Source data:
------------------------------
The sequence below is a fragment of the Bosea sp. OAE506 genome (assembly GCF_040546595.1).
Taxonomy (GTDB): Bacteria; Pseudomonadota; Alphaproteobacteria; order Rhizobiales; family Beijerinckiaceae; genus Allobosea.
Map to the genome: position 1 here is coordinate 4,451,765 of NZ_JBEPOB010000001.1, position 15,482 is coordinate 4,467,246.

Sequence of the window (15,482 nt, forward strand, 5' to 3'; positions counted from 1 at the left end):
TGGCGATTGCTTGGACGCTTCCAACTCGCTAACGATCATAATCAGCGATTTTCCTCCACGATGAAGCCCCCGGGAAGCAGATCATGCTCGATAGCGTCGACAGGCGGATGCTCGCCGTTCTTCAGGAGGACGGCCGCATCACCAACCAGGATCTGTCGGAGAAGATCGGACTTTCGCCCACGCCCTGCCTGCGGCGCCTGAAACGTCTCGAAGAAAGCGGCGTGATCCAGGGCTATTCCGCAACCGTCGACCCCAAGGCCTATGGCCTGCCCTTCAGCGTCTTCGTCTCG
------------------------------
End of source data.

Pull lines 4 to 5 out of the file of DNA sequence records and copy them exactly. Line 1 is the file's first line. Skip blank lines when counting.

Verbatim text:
Sequence of the window (15,482 nt, forward strand, 5' to 3'; positions counted from 1 at the left end):
TGGCGATTGCTTGGACGCTTCCAACTCGCTAACGATCATAATCAGCGATTTTCCTCCACGATGAAGCCCCCGGGAAGCAGATCATGCTCGATAGCGTCGACAGGCGGATGCTCGCCGTTCTTCAGGAGGACGGCCGCATCACCAACCAGGATCTGTCGGAGAAGATCGGACTTTCGCCCACGCCCTGCCTGCGGCGCCTGAAACGTCTCGAAGAAAGCGGCGTGATCCAGGGCTATTCCGCAACCGTCGACCCCAAGGCCTATGGCCTGCCCTTCAGCGTCTTCGTCTCG